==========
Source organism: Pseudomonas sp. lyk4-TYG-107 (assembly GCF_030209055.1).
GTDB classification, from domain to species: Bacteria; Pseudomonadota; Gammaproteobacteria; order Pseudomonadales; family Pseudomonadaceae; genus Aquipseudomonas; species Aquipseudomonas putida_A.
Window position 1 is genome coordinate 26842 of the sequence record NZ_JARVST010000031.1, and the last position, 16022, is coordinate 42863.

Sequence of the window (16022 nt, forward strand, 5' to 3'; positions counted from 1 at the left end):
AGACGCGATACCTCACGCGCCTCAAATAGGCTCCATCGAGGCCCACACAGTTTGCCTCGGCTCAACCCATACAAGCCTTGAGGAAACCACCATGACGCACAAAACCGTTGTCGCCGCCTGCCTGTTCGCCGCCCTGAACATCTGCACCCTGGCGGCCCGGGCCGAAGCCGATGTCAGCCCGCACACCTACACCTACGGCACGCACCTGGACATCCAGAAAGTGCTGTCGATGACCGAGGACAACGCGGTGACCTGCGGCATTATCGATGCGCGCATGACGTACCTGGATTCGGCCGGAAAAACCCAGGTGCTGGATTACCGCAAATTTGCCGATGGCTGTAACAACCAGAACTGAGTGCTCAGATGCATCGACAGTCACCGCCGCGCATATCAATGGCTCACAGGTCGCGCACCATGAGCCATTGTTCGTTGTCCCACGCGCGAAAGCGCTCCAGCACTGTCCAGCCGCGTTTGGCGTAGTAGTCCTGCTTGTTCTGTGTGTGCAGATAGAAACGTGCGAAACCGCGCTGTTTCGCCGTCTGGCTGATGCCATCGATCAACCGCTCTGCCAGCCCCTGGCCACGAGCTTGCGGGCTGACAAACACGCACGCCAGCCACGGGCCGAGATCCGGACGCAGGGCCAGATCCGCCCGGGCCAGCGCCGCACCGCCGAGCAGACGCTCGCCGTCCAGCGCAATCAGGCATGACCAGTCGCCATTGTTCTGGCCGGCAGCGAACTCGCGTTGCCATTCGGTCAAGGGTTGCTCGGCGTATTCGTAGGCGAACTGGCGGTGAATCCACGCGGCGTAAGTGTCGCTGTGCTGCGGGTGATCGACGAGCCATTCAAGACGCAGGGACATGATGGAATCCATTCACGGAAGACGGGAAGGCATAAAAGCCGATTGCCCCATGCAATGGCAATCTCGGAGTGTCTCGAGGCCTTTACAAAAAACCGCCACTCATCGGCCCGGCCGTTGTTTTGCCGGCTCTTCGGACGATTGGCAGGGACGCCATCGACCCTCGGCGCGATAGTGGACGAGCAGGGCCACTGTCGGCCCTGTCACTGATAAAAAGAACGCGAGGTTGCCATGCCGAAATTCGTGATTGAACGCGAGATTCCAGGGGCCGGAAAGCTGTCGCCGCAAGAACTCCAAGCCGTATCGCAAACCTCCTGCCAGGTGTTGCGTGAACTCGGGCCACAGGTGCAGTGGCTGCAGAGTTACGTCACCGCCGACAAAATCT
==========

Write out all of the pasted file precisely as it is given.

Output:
Source organism: Pseudomonas sp. lyk4-TYG-107 (assembly GCF_030209055.1).
GTDB classification, from domain to species: Bacteria; Pseudomonadota; Gammaproteobacteria; order Pseudomonadales; family Pseudomonadaceae; genus Aquipseudomonas; species Aquipseudomonas putida_A.
Window position 1 is genome coordinate 26842 of the sequence record NZ_JARVST010000031.1, and the last position, 16022, is coordinate 42863.

Sequence of the window (16022 nt, forward strand, 5' to 3'; positions counted from 1 at the left end):
AGACGCGATACCTCACGCGCCTCAAATAGGCTCCATCGAGGCCCACACAGTTTGCCTCGGCTCAACCCATACAAGCCTTGAGGAAACCACCATGACGCACAAAACCGTTGTCGCCGCCTGCCTGTTCGCCGCCCTGAACATCTGCACCCTGGCGGCCCGGGCCGAAGCCGATGTCAGCCCGCACACCTACACCTACGGCACGCACCTGGACATCCAGAAAGTGCTGTCGATGACCGAGGACAACGCGGTGACCTGCGGCATTATCGATGCGCGCATGACGTACCTGGATTCGGCCGGAAAAACCCAGGTGCTGGATTACCGCAAATTTGCCGATGGCTGTAACAACCAGAACTGAGTGCTCAGATGCATCGACAGTCACCGCCGCGCATATCAATGGCTCACAGGTCGCGCACCATGAGCCATTGTTCGTTGTCCCACGCGCGAAAGCGCTCCAGCACTGTCCAGCCGCGTTTGGCGTAGTAGTCCTGCTTGTTCTGTGTGTGCAGATAGAAACGTGCGAAACCGCGCTGTTTCGCCGTCTGGCTGATGCCATCGATCAACCGCTCTGCCAGCCCCTGGCCACGAGCTTGCGGGCTGACAAACACGCACGCCAGCCACGGGCCGAGATCCGGACGCAGGGCCAGATCCGCCCGGGCCAGCGCCGCACCGCCGAGCAGACGCTCGCCGTCCAGCGCAATCAGGCATGACCAGTCGCCATTGTTCTGGCCGGCAGCGAACTCGCGTTGCCATTCGGTCAAGGGTTGCTCGGCGTATTCGTAGGCGAACTGGCGGTGAATCCACGCGGCGTAAGTGTCGCTGTGCTGCGGGTGATCGACGAGCCATTCAAGACGCAGGGACATGATGGAATCCATTCACGGAAGACGGGAAGGCATAAAAGCCGATTGCCCCATGCAATGGCAATCTCGGAGTGTCTCGAGGCCTTTACAAAAAACCGCCACTCATCGGCCCGGCCGTTGTTTTGCCGGCTCTTCGGACGATTGGCAGGGACGCCATCGACCCTCGGCGCGATAGTGGACGAGCAGGGCCACTGTCGGCCCTGTCACTGATAAAAAGAACGCGAGGTTGCCATGCCGAAATTCGTGATTGAACGCGAGATTCCAGGGGCCGGAAAGCTGTCGCCGCAAGAACTCCAAGCCGTATCGCAAACCTCCTGCCAGGTGTTGCGTGAACTCGGGCCACAGGTGCAGTGGCTGCAGAGTTACGTCACCGCCGACAAAATCT